Because the culture is changing, it is important to capture traditional elements on film and in photos before more elders die. I have permission from the elders of the Sawiyano to film their lives. And the Sawiyano documented their own lives with cameras I brought in and also sent in later.
Please visit the YouTube channel for video documentation.
This digital humanities project is not only the documentation for the future generations of Sawiyano, but I hope this will others to gain an appreciation for the Sawiyano culture and to develop an interest in other indigenous cultures. Because traditional ways disappear as natural resources are depleted, I also hope the documentary will show the importance of leaving most areas of the rainforest intact.
The video documentation will show many aspects of the arts and crafts of the tribe. In village life – men, women and even children have different roles and each activity supports another. For example, men make their own items such as woven bracelets, their own instruments, and their own bows and arrows. In addition to the actual making of objects, most of the time the Sawiyano also documented where in the rainforest the supplies are gathered.
Below are lists of a few of the activities that have been documented so far:
MEN AT WORK
- Arrows and bows: gathering different types of wood and bamboo, carving of designs with rat teeth, how each kind of arrow is used for specific prey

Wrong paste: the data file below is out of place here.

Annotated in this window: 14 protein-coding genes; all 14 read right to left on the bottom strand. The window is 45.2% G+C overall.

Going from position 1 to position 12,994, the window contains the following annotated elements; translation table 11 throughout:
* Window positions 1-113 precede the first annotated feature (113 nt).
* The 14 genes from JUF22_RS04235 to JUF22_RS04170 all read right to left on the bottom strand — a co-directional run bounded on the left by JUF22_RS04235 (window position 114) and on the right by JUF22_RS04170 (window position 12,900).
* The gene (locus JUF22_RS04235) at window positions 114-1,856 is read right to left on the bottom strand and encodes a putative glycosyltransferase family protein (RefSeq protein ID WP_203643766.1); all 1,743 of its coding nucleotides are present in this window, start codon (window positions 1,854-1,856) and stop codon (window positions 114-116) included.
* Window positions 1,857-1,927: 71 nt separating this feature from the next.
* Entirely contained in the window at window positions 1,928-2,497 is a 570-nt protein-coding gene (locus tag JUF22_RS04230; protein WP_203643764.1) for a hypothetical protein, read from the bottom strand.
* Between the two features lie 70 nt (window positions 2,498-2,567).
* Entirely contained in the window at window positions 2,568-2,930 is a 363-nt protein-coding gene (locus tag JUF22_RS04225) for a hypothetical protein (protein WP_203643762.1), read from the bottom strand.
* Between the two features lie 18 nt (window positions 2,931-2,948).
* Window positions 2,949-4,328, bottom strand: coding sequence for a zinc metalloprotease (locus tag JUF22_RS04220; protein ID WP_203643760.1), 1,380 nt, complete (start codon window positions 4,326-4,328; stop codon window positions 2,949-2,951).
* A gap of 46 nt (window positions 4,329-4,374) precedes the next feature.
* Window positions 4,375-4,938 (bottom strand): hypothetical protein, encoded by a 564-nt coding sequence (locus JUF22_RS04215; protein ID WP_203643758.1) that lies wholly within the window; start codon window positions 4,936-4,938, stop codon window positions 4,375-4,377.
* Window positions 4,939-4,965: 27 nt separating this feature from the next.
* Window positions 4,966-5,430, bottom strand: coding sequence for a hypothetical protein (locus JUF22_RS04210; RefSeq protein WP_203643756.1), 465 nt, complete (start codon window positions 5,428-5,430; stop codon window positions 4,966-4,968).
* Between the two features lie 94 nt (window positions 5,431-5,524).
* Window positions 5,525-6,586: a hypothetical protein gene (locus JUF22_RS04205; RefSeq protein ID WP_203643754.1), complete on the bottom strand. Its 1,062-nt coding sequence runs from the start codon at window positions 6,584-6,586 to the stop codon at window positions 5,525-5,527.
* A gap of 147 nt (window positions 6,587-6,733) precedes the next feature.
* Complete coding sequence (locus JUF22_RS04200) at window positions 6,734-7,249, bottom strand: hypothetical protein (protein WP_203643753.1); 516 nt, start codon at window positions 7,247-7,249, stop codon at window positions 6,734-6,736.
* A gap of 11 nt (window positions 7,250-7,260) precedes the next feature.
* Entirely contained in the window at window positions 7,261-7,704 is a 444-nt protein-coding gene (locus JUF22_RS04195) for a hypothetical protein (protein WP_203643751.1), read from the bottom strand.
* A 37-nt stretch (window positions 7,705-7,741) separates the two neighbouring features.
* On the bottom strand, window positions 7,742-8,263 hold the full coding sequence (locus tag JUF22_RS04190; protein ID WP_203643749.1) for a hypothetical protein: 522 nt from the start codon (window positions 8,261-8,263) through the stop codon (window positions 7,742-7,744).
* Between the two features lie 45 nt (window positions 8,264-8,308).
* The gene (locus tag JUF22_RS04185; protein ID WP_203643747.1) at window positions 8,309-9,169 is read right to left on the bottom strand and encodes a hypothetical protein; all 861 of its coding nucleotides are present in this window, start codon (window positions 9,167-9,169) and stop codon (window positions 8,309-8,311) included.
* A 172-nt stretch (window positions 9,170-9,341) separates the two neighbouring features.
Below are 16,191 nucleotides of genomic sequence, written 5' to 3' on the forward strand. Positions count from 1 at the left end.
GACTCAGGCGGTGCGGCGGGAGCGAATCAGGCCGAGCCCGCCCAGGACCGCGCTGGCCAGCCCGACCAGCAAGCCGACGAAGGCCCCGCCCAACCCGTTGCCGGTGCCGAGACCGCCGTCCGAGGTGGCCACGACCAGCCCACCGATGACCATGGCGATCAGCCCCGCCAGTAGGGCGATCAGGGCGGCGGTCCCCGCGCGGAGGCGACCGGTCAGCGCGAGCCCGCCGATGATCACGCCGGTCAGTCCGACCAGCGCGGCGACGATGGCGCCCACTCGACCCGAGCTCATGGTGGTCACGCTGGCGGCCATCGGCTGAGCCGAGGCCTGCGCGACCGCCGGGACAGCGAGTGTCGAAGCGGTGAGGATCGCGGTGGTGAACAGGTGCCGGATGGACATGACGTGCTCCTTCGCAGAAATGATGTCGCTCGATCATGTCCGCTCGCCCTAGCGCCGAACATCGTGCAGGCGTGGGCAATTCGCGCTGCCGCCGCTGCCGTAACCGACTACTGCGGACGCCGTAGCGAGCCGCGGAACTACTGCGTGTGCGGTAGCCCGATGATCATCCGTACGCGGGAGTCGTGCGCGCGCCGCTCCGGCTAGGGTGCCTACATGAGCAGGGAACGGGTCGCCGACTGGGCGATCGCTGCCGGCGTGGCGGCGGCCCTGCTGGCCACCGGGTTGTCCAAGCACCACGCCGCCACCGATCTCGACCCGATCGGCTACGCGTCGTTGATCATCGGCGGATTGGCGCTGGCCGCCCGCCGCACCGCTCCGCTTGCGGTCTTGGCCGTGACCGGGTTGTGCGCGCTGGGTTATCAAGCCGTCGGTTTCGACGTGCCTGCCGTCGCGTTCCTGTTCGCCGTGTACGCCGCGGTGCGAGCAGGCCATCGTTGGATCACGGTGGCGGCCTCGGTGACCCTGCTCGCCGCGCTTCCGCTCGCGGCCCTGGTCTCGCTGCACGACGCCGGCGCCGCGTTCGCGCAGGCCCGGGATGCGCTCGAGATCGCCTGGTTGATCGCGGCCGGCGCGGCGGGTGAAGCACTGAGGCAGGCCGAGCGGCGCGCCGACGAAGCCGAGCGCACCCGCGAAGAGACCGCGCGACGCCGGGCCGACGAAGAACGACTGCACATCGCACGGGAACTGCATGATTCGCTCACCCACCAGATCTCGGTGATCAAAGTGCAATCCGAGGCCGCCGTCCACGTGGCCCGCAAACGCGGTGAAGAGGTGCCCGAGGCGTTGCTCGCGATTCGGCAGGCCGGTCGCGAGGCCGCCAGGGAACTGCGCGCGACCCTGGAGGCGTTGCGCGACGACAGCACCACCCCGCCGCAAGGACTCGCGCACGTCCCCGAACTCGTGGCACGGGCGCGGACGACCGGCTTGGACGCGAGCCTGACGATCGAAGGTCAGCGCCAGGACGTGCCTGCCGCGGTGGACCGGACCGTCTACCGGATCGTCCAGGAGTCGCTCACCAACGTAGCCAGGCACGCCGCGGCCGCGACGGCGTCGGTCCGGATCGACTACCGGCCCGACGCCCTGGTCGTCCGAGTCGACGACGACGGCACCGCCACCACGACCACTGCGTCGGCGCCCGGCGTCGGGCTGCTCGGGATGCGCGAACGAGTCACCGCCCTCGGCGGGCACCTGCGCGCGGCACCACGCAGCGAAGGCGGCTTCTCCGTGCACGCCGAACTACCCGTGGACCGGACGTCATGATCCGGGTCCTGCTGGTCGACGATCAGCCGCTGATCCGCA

- Kundu drums: finding lizard, tar, the wood and final use in sing-sing (dance)
- Jaws harps: finding bamboo and fibers for rope and the playing of it
- Arm Bands: show the gathering of bamboo strips and the weaving of different patterns
- Creating a house: making the leaf shingles, finding the wall and floor material from special tree bark, finding clay for fire pit, finding vines for tying elements together
WOMEN AT WORK
- Apparatus for making sago (food): using found objects to construct new sieve systems at each new gathering location week by week
- Bilums (woven bags): the gathering of fibers from the sago palm, dyeing from berries and roots, weaving, and its various sizes for carrying babies to holding beetle-nut
- Necklaces and earrings of cassowary quills
- Grass skirt: gathering of sago leaves, rolling of fibers into thread, making the many layers of the skirt